Windows 7 migration: All systems go

Windows 7 migration: All systems go

Summary: Once you've decided to migrate your users to Windows 7, you need to execute that decision. Here's some practical advice on how to go about it

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...take inventories, capture and distribute system images, migrate user data and so on. The Microsoft toolkits are still worth having, though — if only for the associated migration guides and other bundled documentation, and to plug the gaps in third-party tools not specifically tuned to handle Windows 7.

Compatible or not?
Then there's the little matter of applications, drivers and other software needed to handle peripherals, such as printers, scanners, Wi-Fi connectivity and the like. Making sure these are all compatible with the new OS is another key task and one that, again, Microsoft and others can help with.

Checking hardware for compatibility is fairly straightforward: install the device or hook it up to a Windows 7 PC and see if it works. Beyond that, check to see if there's a built-in driver or, if not, whether the vendor has one on their website. Most will, or at least will be able to advise on compatibility where issues arise — and, of course, sell you something new if necessary.

Testing applications is much harder because incompatibilities don't always manifest themselves straight away, and may only appear in specific circumstances. Here, again, Microsoft has free tools to help, including the MAP Toolkit mentioned earlier.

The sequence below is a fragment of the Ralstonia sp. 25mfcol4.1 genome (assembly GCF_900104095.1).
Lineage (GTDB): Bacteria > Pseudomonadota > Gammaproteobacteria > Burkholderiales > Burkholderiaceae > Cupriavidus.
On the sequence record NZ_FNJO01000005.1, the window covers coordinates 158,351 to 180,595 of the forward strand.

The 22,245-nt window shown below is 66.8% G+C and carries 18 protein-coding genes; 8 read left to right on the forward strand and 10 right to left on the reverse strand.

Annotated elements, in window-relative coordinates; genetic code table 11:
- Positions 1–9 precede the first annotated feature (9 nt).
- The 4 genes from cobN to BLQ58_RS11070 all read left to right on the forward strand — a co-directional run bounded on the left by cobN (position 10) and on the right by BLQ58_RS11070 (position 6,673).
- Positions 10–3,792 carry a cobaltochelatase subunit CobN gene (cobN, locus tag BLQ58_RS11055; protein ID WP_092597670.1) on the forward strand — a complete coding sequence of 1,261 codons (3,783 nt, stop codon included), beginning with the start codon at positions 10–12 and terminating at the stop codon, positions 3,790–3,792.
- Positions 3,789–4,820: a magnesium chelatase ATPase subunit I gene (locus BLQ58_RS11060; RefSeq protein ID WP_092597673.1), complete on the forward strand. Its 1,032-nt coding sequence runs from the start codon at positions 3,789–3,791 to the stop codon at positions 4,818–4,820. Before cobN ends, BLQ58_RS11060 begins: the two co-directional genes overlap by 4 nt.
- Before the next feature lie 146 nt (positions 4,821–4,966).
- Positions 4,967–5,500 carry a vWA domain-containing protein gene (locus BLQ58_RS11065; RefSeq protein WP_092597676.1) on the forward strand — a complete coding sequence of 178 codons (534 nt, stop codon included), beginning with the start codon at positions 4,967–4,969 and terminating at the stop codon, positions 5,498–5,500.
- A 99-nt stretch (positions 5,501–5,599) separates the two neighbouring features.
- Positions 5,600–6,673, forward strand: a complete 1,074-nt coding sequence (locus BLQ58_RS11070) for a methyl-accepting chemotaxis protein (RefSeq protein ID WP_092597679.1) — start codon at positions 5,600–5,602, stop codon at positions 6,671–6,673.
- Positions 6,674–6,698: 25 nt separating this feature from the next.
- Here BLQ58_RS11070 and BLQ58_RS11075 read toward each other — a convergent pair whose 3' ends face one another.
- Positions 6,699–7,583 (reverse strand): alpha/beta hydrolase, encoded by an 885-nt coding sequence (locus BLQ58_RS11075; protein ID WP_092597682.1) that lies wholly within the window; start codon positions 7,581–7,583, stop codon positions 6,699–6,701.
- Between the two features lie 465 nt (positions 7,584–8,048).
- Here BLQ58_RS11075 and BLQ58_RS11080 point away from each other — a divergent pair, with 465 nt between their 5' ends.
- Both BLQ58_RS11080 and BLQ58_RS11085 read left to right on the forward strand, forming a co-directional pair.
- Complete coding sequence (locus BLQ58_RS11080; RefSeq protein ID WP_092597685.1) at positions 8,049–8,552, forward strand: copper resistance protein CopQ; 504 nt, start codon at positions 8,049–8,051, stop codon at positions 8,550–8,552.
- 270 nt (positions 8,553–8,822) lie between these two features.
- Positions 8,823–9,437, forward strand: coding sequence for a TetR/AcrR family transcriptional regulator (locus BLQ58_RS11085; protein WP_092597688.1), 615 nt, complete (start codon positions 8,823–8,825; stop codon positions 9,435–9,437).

There's also a downloadable Excel spreadsheet that lists almost 20,000 applications and their status in terms of Windows 7 compatibility testing. This is the somewhat unimaginatively titled Windows 7 Application Compatibility List for IT Professionals.

Another useful resource is the online Windows 7 Compatibility Centre, where you can check both hardware and software for compatibility simply by searching on a name. You can also get hold of the latest drivers here, locate suitable updates and find other downloads to help with your deployment.

Finally, for now, there's the Microsoft Application Compatibility Toolkit (ACT) 5.6. This is a bundle of tools that can be used to assess commercial and in-house applications for their compatibility.

What you do with incompatible apps is, however, a different subject — and one we'll cover in our next and final migration article.

Topics: Windows, IT Employment

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